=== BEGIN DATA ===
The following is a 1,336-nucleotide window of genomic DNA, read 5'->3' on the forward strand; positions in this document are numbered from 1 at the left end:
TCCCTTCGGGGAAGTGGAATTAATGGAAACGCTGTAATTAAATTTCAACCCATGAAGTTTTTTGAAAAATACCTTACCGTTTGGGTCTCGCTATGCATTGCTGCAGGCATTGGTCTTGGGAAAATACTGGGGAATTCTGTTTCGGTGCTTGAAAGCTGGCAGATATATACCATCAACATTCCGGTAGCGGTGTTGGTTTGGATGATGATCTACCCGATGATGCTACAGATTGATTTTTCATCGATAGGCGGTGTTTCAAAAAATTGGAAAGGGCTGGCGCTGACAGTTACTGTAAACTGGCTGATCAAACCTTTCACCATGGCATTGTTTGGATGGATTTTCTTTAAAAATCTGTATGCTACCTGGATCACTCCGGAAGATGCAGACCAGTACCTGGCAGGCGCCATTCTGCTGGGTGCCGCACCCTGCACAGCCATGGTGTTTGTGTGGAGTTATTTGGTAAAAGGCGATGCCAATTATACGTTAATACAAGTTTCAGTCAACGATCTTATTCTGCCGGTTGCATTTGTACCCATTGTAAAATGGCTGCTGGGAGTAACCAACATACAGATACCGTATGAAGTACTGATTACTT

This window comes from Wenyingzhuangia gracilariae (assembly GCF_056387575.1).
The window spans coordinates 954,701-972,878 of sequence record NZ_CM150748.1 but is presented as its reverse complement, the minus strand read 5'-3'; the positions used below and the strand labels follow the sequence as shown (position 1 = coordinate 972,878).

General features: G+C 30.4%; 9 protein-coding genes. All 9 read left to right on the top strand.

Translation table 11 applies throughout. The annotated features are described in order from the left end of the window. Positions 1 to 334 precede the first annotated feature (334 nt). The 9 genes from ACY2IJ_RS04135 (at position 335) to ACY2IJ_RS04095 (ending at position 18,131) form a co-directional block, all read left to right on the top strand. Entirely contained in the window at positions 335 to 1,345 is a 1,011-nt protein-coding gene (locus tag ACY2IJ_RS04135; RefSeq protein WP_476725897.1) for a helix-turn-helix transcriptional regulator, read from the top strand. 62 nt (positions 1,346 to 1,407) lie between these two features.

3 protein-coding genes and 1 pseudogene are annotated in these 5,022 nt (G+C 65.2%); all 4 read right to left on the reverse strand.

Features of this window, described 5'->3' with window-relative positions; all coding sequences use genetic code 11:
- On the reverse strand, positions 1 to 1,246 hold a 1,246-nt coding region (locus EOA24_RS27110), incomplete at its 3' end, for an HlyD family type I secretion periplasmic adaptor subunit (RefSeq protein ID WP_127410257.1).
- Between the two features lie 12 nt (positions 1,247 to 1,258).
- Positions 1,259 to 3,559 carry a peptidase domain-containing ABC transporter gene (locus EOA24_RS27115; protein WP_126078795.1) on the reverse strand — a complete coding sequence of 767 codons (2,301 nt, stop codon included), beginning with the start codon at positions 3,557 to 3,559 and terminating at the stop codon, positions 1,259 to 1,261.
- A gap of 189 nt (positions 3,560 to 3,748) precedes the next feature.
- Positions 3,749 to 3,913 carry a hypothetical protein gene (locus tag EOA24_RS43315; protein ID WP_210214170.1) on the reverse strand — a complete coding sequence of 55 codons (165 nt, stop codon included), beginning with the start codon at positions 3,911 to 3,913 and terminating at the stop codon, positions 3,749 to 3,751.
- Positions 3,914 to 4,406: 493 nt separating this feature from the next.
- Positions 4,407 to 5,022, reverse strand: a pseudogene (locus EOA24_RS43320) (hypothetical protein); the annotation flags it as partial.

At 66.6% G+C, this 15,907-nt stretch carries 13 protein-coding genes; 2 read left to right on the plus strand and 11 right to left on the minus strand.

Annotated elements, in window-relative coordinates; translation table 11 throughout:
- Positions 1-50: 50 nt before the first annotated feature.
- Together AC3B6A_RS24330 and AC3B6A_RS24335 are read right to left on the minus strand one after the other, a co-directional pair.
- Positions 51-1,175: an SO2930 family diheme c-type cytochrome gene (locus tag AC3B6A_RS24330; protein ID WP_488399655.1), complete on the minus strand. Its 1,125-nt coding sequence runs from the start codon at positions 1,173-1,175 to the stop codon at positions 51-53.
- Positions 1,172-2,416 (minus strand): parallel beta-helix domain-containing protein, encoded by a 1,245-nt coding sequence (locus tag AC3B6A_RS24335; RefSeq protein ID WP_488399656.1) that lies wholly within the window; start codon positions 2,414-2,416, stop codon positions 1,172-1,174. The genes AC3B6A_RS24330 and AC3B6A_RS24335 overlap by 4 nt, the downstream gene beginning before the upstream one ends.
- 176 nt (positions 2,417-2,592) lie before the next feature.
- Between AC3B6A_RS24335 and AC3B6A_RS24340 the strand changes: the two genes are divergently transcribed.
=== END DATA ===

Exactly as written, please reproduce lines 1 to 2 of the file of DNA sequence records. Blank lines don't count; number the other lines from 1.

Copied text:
The following is a 1,336-nucleotide window of genomic DNA, read 5'->3' on the forward strand; positions in this document are numbered from 1 at the left end:
TCCCTTCGGGGAAGTGGAATTAATGGAAACGCTGTAATTAAATTTCAACCCATGAAGTTTTTTGAAAAATACCTTACCGTTTGGGTCTCGCTATGCATTGCTGCAGGCATTGGTCTTGGGAAAATACTGGGGAATTCTGTTTCGGTGCTTGAAAGCTGGCAGATATATACCATCAACATTCCGGTAGCGGTGTTGGTTTGGATGATGATCTACCCGATGATGCTACAGATTGATTTTTCATCGATAGGCGGTGTTTCAAAAAATTGGAAAGGGCTGGCGCTGACAGTTACTGTAAACTGGCTGATCAAACCTTTCACCATGGCATTGTTTGGATGGATTTTCTTTAAAAATCTGTATGCTACCTGGATCACTCCGGAAGATGCAGACCAGTACCTGGCAGGCGCCATTCTGCTGGGTGCCGCACCCTGCACAGCCATGGTGTTTGTGTGGAGTTATTTGGTAAAAGGCGATGCCAATTATACGTTAATACAAGTTTCAGTCAACGATCTTATTCTGCCGGTTGCATTTGTACCCATTGTAAAATGGCTGCTGGGAGTAACCAACATACAGATACCGTATGAAGTACTGATTACTT